C) Nausea, diarrhea, and confusion
D) None; the serum level is in therapeutic range
Ans: C
Feedback:
Serum lithium levels of less than 0.5 mEq/L are rarely therapeutic, and levels of more than 1.5 mEq/L are usually considered toxic. The client would show signs of toxicity with a lithium level of 2.0 mEq/L. Toxic effects of lithium are severe diarrhea, vomiting, drowsiness, muscle weakness, and lack of coordination.

32. For a client taking clozapine (Clozaril), which of the following symptoms should the nurse report to the physician immediately as it may be indicative of a potentially fatal side effect?
A) Inability to stand still for 1 minute
B) Mild rash
C) Photosensitivity reaction
D) Sore throat and malaise
Ans: D
Feedback:
Clozapine (Clozaril) produces fewer traditional side effects than do most antipsychotic drugs, but it has the potentially fatal side effect of agranulocytosis. This develops suddenly and is characterized by fever, malaise, ulcerative sore throat, and leukopenia. This side effect may not be manifested immediately and can occur up to 24 weeks after the initiation of therapy. Any symptoms of infection must be investigated immediately. Agranulocytosis is characterized by fever, malaise, ulcerative sore throat, and leukopenia. Mild rash and photosensitivity reaction are not serious side effects.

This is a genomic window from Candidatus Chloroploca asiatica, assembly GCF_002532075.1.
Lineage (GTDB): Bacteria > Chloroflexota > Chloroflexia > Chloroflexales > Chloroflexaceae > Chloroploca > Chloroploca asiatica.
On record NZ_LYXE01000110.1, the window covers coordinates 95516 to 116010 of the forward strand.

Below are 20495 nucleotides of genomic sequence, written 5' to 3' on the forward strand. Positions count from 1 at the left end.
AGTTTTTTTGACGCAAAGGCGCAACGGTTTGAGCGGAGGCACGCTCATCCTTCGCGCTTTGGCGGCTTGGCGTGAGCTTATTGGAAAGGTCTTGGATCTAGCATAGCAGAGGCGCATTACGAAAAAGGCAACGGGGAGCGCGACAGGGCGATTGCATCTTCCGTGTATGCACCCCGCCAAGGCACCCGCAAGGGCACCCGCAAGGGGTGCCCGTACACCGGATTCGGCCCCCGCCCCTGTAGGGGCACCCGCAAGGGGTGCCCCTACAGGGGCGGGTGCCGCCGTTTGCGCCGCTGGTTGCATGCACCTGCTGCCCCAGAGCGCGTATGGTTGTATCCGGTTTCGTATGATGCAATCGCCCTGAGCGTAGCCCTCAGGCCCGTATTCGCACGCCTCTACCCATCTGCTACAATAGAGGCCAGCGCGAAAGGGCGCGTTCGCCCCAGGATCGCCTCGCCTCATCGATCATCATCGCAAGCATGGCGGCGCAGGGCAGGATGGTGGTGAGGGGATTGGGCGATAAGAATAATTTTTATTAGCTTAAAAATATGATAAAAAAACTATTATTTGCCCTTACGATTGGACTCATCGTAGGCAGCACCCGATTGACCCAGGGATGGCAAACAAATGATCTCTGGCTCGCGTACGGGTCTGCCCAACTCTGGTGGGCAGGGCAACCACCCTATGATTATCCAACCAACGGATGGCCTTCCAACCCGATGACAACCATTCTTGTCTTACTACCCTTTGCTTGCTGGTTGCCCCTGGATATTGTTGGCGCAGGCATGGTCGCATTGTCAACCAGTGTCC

33. A patient with bipolar disorder takes lithium 300 mg three times daily. The nurse evaluates that the dose is appropriate when the patient reports
A) feeling sleepy and less energetic.
B) weight gain of 7 pounds in the last 6 months.
C) minimal mood swings.
D) increased feelings of self-worth.
Ans: C
Feedback:
Mood-stabilizing drugs are used to treat bipolar disorder by stabilizing the client’s mood, preventing or minimizing the highs and lows that characterize bipolar illness, and treating acute episodes of mania. Weight gain is a common side effect, and fatigue and lethargy may indicate mild toxicity. Inflated self-worth is a target symptom of bipolar disorder, which should diminish with effective treatment.